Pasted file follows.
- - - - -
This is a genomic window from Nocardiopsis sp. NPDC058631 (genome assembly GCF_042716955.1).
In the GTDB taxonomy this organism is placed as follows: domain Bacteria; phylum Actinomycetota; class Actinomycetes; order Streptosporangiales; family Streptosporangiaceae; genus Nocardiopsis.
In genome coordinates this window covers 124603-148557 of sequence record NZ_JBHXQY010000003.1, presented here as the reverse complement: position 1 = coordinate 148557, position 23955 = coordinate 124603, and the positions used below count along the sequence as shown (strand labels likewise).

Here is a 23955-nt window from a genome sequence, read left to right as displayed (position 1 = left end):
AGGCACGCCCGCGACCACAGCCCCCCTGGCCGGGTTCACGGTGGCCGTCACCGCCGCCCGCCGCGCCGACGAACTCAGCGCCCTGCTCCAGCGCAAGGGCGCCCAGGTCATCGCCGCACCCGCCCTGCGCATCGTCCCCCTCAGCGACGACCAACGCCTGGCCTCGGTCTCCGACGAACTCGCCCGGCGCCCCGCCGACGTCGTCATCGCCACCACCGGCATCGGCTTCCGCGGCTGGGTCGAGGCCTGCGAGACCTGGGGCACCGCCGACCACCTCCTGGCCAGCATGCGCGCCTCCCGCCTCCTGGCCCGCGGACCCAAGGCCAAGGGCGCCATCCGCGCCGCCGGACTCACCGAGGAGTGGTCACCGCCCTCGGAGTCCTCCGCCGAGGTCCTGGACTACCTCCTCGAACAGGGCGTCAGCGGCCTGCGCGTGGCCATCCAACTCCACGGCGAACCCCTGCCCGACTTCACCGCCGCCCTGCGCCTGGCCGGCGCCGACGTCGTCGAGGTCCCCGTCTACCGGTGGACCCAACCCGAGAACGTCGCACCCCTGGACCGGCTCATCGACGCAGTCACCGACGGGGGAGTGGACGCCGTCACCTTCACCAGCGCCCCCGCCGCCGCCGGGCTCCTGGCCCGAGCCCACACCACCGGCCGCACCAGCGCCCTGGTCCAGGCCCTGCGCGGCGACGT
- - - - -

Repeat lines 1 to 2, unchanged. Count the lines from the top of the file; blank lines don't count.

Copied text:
This is a genomic window from Nocardiopsis sp. NPDC058631 (genome assembly GCF_042716955.1).
In the GTDB taxonomy this organism is placed as follows: domain Bacteria; phylum Actinomycetota; class Actinomycetes; order Streptosporangiales; family Streptosporangiaceae; genus Nocardiopsis.